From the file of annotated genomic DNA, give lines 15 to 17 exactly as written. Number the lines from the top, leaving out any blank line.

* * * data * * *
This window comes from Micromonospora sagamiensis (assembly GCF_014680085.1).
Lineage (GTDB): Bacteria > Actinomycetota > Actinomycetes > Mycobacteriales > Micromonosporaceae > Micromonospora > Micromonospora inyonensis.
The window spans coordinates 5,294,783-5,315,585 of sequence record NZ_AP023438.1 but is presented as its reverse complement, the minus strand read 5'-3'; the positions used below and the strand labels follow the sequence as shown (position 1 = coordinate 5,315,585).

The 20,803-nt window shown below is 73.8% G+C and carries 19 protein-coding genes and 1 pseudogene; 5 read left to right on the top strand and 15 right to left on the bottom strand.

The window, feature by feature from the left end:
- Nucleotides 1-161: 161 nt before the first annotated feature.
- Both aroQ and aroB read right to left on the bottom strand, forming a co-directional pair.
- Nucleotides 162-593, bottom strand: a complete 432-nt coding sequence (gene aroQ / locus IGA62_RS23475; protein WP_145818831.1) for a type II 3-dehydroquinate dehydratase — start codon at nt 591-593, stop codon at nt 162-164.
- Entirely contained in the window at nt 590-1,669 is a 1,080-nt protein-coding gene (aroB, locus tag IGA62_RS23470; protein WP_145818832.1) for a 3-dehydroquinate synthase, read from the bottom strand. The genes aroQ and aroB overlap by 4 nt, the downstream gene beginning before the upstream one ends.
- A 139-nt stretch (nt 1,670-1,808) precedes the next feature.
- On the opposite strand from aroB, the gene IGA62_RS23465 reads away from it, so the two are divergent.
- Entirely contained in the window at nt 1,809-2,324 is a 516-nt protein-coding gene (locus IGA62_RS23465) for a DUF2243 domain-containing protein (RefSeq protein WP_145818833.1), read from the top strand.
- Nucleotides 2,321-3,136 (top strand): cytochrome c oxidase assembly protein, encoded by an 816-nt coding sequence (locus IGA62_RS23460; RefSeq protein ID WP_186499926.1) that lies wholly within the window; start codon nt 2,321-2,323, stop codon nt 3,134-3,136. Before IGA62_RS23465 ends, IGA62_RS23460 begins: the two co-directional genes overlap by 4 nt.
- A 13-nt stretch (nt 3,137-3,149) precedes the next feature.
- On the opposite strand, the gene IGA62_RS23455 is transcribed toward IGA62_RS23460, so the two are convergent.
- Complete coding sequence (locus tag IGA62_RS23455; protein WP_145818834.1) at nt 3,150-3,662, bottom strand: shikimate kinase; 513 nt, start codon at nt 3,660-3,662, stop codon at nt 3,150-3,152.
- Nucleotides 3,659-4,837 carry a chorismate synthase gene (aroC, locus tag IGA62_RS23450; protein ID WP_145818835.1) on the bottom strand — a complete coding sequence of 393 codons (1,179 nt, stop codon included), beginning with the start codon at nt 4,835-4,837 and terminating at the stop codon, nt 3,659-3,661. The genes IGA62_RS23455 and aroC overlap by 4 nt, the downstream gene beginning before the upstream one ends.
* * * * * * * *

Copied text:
- On the opposite strand, the gene IGA62_RS23455 is transcribed toward IGA62_RS23460, so the two are convergent.
- Complete coding sequence (locus tag IGA62_RS23455; protein WP_145818834.1) at nt 3,150-3,662, bottom strand: shikimate kinase; 513 nt, start codon at nt 3,660-3,662, stop codon at nt 3,150-3,152.
- Nucleotides 3,659-4,837 carry a chorismate synthase gene (aroC, locus tag IGA62_RS23450; protein ID WP_145818835.1) on the bottom strand — a complete coding sequence of 393 codons (1,179 nt, stop codon included), beginning with the start codon at nt 4,835-4,837 and terminating at the stop codon, nt 3,659-3,661. The genes IGA62_RS23455 and aroC overlap by 4 nt, the downstream gene beginning before the upstream one ends.